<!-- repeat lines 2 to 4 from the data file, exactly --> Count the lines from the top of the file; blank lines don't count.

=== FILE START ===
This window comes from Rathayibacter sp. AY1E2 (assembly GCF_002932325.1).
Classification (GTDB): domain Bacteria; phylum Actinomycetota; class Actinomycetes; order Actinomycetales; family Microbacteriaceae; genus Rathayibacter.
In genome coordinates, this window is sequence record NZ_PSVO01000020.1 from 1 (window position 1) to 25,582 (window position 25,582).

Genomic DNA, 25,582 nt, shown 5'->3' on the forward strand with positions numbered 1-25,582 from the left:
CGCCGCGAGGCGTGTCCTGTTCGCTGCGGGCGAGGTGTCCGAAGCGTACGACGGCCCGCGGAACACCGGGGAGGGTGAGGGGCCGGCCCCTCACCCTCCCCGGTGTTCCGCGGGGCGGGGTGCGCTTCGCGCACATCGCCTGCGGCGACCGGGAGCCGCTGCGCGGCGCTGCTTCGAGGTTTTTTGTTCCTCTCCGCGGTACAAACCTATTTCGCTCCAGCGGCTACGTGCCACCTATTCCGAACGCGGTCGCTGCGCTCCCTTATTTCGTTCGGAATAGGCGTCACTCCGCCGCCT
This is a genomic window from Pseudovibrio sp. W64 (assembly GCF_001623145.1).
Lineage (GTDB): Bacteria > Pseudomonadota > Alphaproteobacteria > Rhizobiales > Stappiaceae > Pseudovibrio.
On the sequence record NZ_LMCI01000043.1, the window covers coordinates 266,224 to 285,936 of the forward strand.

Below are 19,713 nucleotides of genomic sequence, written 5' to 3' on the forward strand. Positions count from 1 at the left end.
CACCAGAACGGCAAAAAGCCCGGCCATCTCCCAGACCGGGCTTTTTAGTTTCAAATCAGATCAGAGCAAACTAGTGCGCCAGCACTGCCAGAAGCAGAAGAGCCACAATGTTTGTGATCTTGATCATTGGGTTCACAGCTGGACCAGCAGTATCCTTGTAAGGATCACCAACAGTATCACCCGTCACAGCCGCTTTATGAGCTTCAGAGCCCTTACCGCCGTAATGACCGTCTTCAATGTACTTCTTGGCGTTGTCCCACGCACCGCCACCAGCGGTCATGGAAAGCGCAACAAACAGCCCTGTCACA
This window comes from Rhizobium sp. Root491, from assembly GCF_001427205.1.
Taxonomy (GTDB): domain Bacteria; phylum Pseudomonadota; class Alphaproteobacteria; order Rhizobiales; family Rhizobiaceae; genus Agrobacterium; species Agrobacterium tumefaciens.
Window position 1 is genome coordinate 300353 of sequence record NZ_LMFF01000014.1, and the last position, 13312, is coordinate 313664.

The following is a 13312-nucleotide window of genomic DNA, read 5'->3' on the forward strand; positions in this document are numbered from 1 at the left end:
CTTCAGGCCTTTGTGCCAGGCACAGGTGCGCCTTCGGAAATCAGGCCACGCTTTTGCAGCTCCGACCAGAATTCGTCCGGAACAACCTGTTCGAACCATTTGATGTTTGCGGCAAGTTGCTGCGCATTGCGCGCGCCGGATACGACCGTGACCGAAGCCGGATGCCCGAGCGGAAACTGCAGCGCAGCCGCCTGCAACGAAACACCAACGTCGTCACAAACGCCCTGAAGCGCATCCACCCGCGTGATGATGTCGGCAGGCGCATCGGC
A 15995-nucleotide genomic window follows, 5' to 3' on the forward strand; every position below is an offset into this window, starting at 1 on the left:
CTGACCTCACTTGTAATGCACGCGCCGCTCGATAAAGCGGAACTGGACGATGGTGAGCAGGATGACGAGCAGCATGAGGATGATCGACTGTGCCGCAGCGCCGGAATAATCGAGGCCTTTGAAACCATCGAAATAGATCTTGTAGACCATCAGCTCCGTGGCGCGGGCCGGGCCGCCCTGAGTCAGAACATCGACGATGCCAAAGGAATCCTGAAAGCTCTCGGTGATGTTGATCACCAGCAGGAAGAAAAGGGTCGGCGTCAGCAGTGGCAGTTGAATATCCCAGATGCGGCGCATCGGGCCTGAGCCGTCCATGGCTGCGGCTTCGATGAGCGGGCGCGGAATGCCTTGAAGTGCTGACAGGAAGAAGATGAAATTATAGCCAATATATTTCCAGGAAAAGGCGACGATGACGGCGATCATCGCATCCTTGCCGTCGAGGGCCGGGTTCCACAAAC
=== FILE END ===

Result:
Classification (GTDB): domain Bacteria; phylum Actinomycetota; class Actinomycetes; order Actinomycetales; family Microbacteriaceae; genus Rathayibacter.
In genome coordinates, this window is sequence record NZ_PSVO01000020.1 from 1 (window position 1) to 25,582 (window position 25,582).

Genomic DNA, 25,582 nt, shown 5'->3' on the forward strand with positions numbered 1-25,582 from the left: